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    My parents live in different countries and have been doing so for almost a decade, but they're still married. I live with my mum, and on its own, her income isn't a lot which entitles me to quite a decent grant, but on the application form, because I have to put down 'married', it asks for her partner's income, which is quite decent (though my dad doesn't support us), and their incomes combined mean my grant is almost non-existant.

    What do I do? It isn't a fair representation of my situation. My parents don't live in the same country, let alone together, haven't done so for years, and my dad would not support me financially at all, ever.

    Is there a way to get around this? It's very confusing on the application because I have to put down 'married' for her, at which point, the application assumes that she must be living with her partner, when she's not....

    Any advice?
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    Lie.
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    Isn't there a 'separated' option?
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    (Original post by chai wallah)
    Isn't there a 'separated' option?
    I did notice that but wasn't sure that applied to me either. Because wouldn't I have to provide evidence of this? And what would the evidence be? All I have is that they've lived in separate countries for almost a decade.
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    My parents are seperated and not divorced, and Student finance just asked us to go to a solicitor and get some thing signed to declare they weren't living together.
    I'd try that! It was really easy to get as well, they didn't question my parents at all, and only one needed to be involved in signing it.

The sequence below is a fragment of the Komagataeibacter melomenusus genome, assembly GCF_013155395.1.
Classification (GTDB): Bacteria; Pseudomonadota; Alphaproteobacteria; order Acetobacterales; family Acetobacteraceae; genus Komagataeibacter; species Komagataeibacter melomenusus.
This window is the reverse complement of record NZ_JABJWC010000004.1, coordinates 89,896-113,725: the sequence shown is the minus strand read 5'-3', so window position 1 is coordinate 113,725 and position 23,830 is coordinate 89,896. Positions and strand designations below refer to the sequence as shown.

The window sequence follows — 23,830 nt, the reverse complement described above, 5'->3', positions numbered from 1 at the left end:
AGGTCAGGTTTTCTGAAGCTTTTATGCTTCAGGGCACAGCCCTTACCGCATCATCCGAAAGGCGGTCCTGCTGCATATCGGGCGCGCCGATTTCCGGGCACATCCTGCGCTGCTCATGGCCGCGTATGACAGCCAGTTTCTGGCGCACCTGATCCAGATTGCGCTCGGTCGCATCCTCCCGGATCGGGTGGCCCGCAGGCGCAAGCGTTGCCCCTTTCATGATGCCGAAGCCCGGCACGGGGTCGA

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    (Original post by lalilou)
    I did notice that but wasn't sure that applied to me either. Because wouldn't I have to provide evidence of this? And what would the evidence be? All I have is that they've lived in separate countries for almost a decade.
    I would assume that they would come under "separated" for the purely financial aspect of this form - the finances are separate and supporting two separate households, one of which you have no connection to.

    Phone student finance to be sure and they'll advise you on how to get the most from the application, including exactly what evidence you may be asked to supply.

    Your situation really isn't that unusual in terms of what the application is asking, so there's going to be some simple way of dealing with it so I wouldn't worry.
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    (Original post by lalilou)
    I did notice that but wasn't sure that applied to me either. Because wouldn't I have to provide evidence of this? And what would the evidence be? All I have is that they've lived in separate countries for almost a decade.
    Surely that would count as evidence though? Because you can prove that they're living apart and have been doing so for a long time.
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    You WILL NEED a solicitor's letter.
 
 
 
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